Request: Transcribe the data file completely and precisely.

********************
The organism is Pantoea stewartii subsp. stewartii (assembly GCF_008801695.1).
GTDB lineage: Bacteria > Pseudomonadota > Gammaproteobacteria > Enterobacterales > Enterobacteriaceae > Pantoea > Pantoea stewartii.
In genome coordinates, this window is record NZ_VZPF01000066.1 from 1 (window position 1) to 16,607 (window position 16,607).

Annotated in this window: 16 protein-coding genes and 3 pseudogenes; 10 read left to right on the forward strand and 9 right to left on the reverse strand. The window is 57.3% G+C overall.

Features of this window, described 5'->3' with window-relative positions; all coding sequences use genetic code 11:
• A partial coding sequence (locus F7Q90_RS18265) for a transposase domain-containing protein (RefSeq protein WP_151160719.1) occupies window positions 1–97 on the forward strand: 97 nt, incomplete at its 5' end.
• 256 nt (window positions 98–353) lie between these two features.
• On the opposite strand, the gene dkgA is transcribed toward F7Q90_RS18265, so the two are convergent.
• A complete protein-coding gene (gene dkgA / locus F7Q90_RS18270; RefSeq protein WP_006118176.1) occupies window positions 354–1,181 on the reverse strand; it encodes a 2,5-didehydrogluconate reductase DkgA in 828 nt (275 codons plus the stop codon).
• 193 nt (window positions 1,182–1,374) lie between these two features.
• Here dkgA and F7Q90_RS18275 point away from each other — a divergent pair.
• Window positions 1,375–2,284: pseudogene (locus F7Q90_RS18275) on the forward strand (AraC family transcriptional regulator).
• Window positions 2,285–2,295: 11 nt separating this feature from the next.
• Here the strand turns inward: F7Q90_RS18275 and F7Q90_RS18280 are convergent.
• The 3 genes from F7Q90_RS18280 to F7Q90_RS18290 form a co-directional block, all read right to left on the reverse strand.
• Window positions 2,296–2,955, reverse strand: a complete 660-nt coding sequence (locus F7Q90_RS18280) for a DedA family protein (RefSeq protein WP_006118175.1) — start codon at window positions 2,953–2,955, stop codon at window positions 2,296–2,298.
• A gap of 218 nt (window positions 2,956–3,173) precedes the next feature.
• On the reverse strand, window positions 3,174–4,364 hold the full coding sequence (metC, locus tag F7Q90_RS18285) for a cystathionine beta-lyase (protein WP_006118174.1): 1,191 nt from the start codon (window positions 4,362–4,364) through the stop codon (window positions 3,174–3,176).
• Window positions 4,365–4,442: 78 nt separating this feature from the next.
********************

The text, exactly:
The organism is Pantoea stewartii subsp. stewartii (assembly GCF_008801695.1).
GTDB lineage: Bacteria > Pseudomonadota > Gammaproteobacteria > Enterobacterales > Enterobacteriaceae > Pantoea > Pantoea stewartii.
In genome coordinates, this window is record NZ_VZPF01000066.1 from 1 (window position 1) to 16,607 (window position 16,607).

Annotated in this window: 16 protein-coding genes and 3 pseudogenes; 10 read left to right on the forward strand and 9 right to left on the reverse strand. The window is 57.3% G+C overall.

Features of this window, described 5'->3' with window-relative positions; all coding sequences use genetic code 11:
• A partial coding sequence (locus F7Q90_RS18265) for a transposase domain-containing protein (RefSeq protein WP_151160719.1) occupies window positions 1–97 on the forward strand: 97 nt, incomplete at its 5' end.
• 256 nt (window positions 98–353) lie between these two features.
• On the opposite strand, the gene dkgA is transcribed toward F7Q90_RS18265, so the two are convergent.
• A complete protein-coding gene (gene dkgA / locus F7Q90_RS18270; RefSeq protein WP_006118176.1) occupies window positions 354–1,181 on the reverse strand; it encodes a 2,5-didehydrogluconate reductase DkgA in 828 nt (275 codons plus the stop codon).
• 193 nt (window positions 1,182–1,374) lie between these two features.
• Here dkgA and F7Q90_RS18275 point away from each other — a divergent pair.
• Window positions 1,375–2,284: pseudogene (locus F7Q90_RS18275) on the forward strand (AraC family transcriptional regulator).
• Window positions 2,285–2,295: 11 nt separating this feature from the next.
• Here the strand turns inward: F7Q90_RS18275 and F7Q90_RS18280 are convergent.
• The 3 genes from F7Q90_RS18280 to F7Q90_RS18290 form a co-directional block, all read right to left on the reverse strand.
• Window positions 2,296–2,955, reverse strand: a complete 660-nt coding sequence (locus F7Q90_RS18280) for a DedA family protein (RefSeq protein WP_006118175.1) — start codon at window positions 2,953–2,955, stop codon at window positions 2,296–2,298.
• A gap of 218 nt (window positions 2,956–3,173) precedes the next feature.
• On the reverse strand, window positions 3,174–4,364 hold the full coding sequence (metC, locus tag F7Q90_RS18285) for a cystathionine beta-lyase (protein WP_006118174.1): 1,191 nt from the start codon (window positions 4,362–4,364) through the stop codon (window positions 3,174–3,176).
• Window positions 4,365–4,442: 78 nt separating this feature from the next.